• The claim of proliferating communal perceptions was refuted by the lawyer.
  • The court was requested to declare his unequivocal freedom of speech and expression under Article 19(1)(a) of the Indian Constitution.
  • It was stated that the inquiry into the case was biased and unjust as the inquiry approach drew everyone to the conclusion that the authorities were pulling a fast one on the petitioner.
  • He was also challenging the Maharashtra police’s delay in the Palghar event, and that as the institution was controlled by the state government, as a result contributing to a pronounced conflict of interest. 
  • The principal reliefs sought were the dismissal of all complaints and FIRs filed against Mr. Goswami in various states, as well as a request from the Union Government for safety for his family.

Respondents

  • The Mumbai Police claimed that the petitioner’s actions were obstructing the investigation.
  • It sprang from the fact that Mr. Goswami was accompanied by a multitude of columnists when he was headed to the NM Joshi Marg Police Station.
  • After four hours of questioning, Republic Bharat’s Twitter account released a message saying, “Truth shall triumph” along with some other remarks that were delivered live on television.
  • On Republic Bharat’s Twitter account, further tweets were delivered, giving the impression that the Mumbai police are biased. 
  • The accusation was that the investigating agency was under persistent pressure, causing the investigation to come to a halt.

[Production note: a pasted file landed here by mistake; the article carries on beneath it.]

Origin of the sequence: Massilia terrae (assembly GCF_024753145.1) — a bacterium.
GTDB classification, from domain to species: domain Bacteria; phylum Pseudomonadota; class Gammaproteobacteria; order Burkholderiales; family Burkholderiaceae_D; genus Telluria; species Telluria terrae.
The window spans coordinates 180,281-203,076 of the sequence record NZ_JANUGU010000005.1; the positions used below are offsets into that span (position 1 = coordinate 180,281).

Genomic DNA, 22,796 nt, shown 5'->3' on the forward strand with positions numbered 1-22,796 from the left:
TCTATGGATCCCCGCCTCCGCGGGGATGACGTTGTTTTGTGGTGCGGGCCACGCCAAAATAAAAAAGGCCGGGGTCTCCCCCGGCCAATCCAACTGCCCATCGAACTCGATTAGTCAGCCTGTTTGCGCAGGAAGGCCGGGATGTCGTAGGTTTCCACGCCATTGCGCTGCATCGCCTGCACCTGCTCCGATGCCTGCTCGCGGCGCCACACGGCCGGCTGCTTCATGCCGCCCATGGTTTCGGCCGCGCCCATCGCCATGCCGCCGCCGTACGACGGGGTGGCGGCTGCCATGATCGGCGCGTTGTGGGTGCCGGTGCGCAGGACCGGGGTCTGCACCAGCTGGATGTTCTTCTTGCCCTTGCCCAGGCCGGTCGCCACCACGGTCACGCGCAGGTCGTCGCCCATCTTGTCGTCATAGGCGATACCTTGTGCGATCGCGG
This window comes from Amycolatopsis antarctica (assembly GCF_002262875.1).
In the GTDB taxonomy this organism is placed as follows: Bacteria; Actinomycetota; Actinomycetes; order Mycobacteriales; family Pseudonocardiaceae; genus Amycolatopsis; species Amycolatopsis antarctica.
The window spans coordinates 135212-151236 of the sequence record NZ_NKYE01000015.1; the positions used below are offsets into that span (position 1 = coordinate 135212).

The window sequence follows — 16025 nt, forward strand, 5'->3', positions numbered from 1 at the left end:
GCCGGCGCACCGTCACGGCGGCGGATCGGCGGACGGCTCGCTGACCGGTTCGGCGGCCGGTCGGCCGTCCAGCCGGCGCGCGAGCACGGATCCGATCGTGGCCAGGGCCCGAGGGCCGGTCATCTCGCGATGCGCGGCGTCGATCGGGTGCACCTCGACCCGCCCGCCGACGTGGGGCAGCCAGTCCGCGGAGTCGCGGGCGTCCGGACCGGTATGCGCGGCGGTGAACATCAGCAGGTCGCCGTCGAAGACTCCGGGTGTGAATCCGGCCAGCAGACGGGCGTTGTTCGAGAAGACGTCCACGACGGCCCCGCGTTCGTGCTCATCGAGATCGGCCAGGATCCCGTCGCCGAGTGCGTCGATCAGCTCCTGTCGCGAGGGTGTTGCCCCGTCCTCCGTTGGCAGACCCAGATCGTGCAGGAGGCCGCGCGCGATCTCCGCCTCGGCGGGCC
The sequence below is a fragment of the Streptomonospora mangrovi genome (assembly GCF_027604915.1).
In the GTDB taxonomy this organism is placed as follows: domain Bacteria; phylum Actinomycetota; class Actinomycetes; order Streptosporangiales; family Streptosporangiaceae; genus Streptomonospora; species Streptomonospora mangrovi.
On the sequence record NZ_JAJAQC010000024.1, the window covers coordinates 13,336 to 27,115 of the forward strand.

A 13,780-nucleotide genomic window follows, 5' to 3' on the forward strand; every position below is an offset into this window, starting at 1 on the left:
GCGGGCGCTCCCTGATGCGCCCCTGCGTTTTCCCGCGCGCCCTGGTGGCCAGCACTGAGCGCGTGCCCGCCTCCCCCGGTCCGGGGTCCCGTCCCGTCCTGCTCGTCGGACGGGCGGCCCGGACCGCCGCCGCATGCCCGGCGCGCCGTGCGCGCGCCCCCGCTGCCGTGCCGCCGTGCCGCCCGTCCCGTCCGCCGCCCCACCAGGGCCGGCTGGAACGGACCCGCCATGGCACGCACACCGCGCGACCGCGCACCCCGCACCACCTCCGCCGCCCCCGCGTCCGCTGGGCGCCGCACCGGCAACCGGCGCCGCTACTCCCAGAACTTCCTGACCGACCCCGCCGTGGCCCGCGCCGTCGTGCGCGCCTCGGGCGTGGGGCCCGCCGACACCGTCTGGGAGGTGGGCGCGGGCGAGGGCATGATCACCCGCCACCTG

Interim Order (24.04.2020)

Mr. Arnab Goswami will be shielded from coercion for three weeks from the date of the verdict, according to the court. Except for one FIR lodged in Nagpur and now transferred to Mumbai, the Court halted all FIRs filed against Mr. Goswami.

In addition to the personal security provided to Mr. Goswami, the court ordered that if he makes a request to the Commissioner of Police, Mumbai, for adequate security at his residence or the studio of Republic TV in Mumbai, such a request be expeditiously considered and police protection be provided as per the threat perception if considered appropriate, which shall continue until the threat subsides.

It also gave the petitioner the right to file an anticipatory bail plea with the Bombay High Court under Section 438 of the Code of Criminal Procedure, 1973, and to pursue any other legal remedies.

Issues

  • Whether Mr. Goswami can get the case investigated by authority of his preference?
  • Whether the Courts can consolidate the various similar FIRs under Article 32?
  • Whether the statements made by Mr. Goswami on live television are protected by Article 19(1)(a) or can be limited by the restrictions of Article 19(2)?

Analysis 

Preferring an investigating agency

  • The court refused Mr. Goswami’s request to transfer the investigation to the Central Bureau of Investigation. It did, however, allow him to pursue any legal remedies available under the CrPC in front of the appropriate venue.
  • Mr. Goswami’s plea to transfer the application was declined, citing the judgement in Romila Thapar v. Union of India ((2018) 10 SCC 753), which ruled that the “accused does not have a say in the subject of designation of investigating agency”. It may be determined that Mr. Goswami had no say in who the investigating agency was and how the investigation should be performed.